Nav: Home

Boston Children's Hospital launches Feverprints ResearchKit study

March 29, 2016

The Innovation & Digital Health Accelerator (IDHA) and Autoinflammatory Diseases Clinic at Boston Children's Hospital are proud to announce the release of Feverprints, a ResearchKit app for iPhone that will enlist the public's help to answer a surprisingly simple but fundamental question in medicine: What, exactly, is a fever?

Fever is one of the most common signs of infection, but can also indicate the presence of other medical conditions, including autoimmune and autoinflammatory diseases. While a body temperature of 98.6°F (37°C) is generally considered "normal," this number may not be accurate, as it does not account for temperature differences between individuals, and for one person at various times throughout the day. Better understanding of normal temperature variations will allow doctors to provide better medical care. By using ResearchKit, an open source software framework designed by Apple, Boston Children's Hospital is able to gather data more frequently and more accurately from participants using iPhone.

"Many factors come together to set an individual's 'normal' temperature, such as age, size, time of day and maybe even ancestry," said Jared Hawkins, MMSc, PhD, the director of informatics for IDHA, a member of Boson Children's Computational Health Informatics Program, and one of the Feverprints team leads. "We want to help create a better understanding of the normal temperature variations throughout the day, to learn to use fever as a tool to improve medical diagnosis, and to evaluate the effect of fever medications on symptoms and disease course. By using ResearchKit to bring this study to iPhone, we're able to gather more data about body temperature patterns than ever before possible."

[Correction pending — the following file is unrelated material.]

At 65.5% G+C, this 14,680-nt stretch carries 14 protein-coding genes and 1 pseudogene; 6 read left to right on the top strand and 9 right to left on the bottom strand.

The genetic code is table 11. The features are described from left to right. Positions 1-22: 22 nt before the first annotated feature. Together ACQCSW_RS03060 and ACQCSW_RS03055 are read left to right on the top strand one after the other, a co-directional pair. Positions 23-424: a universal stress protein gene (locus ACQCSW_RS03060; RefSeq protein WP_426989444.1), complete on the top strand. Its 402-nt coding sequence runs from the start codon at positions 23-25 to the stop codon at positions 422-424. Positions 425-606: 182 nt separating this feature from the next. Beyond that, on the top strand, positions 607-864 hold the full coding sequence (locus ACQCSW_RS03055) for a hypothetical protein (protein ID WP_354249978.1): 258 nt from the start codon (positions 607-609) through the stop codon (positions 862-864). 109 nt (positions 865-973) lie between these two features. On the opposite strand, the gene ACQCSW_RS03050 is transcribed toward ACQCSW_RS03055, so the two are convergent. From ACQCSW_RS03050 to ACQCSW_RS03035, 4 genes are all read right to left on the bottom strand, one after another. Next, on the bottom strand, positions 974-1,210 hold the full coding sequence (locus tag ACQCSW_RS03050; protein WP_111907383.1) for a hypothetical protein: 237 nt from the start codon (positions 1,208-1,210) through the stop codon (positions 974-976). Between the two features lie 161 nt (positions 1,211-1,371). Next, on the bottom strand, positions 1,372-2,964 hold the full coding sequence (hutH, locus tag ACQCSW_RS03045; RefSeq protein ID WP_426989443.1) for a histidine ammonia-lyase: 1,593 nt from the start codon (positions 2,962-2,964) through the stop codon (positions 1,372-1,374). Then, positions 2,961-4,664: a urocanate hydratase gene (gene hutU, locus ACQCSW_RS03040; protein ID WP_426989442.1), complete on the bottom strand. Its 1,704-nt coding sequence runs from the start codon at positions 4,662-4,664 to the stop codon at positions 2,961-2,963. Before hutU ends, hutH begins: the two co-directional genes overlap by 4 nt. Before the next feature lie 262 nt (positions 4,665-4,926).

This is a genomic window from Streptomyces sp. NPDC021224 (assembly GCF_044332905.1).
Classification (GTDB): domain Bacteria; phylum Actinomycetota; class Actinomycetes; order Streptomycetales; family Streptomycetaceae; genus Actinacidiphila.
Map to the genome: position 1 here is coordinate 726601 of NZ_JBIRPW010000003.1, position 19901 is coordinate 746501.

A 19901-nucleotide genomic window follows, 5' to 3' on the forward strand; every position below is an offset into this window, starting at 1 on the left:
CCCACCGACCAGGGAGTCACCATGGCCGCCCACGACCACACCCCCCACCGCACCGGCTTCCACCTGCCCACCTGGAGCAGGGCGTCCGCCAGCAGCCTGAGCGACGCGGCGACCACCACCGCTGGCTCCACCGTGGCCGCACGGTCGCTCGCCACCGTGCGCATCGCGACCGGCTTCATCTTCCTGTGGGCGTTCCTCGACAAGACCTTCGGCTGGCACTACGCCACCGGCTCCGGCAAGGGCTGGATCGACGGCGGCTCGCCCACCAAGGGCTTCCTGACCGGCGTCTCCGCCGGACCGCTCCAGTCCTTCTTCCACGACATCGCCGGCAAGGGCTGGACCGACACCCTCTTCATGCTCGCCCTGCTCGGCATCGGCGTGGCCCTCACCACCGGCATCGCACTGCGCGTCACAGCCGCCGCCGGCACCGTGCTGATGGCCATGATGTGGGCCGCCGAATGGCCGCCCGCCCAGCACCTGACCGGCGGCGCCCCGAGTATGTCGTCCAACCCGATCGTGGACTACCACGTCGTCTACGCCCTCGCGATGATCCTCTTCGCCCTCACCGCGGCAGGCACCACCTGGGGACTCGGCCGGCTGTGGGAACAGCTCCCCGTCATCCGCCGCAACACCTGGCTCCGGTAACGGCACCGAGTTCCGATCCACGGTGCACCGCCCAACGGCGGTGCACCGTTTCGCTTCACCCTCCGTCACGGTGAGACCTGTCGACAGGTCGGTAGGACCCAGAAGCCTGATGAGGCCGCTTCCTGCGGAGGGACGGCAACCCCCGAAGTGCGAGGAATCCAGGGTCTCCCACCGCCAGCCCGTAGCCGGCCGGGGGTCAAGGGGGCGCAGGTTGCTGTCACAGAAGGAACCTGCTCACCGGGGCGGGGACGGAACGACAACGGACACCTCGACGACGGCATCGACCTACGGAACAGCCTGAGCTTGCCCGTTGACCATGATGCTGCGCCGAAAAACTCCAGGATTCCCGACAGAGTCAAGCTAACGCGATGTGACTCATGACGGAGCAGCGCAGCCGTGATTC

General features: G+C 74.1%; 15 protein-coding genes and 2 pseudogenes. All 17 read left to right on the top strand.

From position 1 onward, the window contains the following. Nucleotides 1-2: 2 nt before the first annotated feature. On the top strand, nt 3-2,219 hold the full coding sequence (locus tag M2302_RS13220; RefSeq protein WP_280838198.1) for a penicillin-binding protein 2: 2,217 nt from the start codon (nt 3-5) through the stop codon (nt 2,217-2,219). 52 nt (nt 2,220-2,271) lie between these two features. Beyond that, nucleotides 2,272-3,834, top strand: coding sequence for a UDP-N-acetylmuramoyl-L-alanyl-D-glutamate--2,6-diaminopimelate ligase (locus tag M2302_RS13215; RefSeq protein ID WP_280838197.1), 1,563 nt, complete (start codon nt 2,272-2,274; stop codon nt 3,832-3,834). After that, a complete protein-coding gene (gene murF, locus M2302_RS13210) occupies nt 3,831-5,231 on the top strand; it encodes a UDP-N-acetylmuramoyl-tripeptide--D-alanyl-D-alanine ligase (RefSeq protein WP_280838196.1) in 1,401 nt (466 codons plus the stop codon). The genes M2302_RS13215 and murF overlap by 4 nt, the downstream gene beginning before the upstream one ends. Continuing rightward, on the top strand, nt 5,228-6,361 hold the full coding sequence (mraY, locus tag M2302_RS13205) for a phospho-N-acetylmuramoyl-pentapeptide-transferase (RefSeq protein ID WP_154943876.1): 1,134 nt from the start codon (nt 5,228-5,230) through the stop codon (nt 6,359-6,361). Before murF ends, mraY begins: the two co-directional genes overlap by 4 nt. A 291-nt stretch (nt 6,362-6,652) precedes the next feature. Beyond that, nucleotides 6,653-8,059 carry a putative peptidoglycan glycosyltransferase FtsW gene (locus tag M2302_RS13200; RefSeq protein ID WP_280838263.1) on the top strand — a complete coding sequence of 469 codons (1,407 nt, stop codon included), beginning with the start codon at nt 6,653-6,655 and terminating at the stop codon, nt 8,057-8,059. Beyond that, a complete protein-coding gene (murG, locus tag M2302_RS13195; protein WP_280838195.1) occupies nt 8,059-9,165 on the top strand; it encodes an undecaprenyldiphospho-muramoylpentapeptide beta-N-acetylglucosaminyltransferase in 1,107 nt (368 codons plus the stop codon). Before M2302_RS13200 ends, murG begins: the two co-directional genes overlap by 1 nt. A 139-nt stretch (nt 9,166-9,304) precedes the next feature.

The Feverprints app will help answer those questions by crowdsourcing personal information about body temperature, lifestyle and health. Open to adults in the United States, as well as U.S. children with parental consent, the app will regularly remind users to record their temperature and answer questions about their symptoms, medications, lifestyle and health. The data will be anonymized and logged in a secure database.

The team -- led by Fatma Dedeoglu, MD, director of the Autoinflammatory Diseases Clinic, and Boston Children's rheumatologist Jonathan Hausmann, MD -- will mine the submitted data to refine the range of body temperatures called normal and febrile. They will also use the data to define unique patterns of temperature -- "feverprints" -- that may help clinicians diagnose infections and other diseases more quickly and accurately. In addition, the team will systematically examine how effectively fever-reducing medicines work to reduce temperature in real-world use.

Feverprints is Boston Children's second ResearchKit app. The first, C-Tracker, was launched in 2015 to gather information about the real-world impacts of hepatitis C and drive improvements in treatment.

Feverprints is free and available for download in the App Store.
-end-
About Boston Children's Hospital

Boston Children's Hospital is home to the world's largest research enterprise based at a pediatric medical center, where its discoveries have benefited both children and adults since 1869. More than 1,100 scientists, including seven members of the National Academy of Sciences, 11 members of the Institute of Medicine and 10 members of the Howard Hughes Medical Institute comprise Boston Children's research community. Founded as a 20-bed hospital for children, Boston Children's today is a 404-bed comprehensive center for pediatric and adolescent health care. Boston Children's is also the primary pediatric teaching affiliate of Harvard Medical School. For more, visit our Vector and Thriving blogs and follow us on our social media channels: @BostonChildrens, @BCH_Innovation, Facebook and YouTube.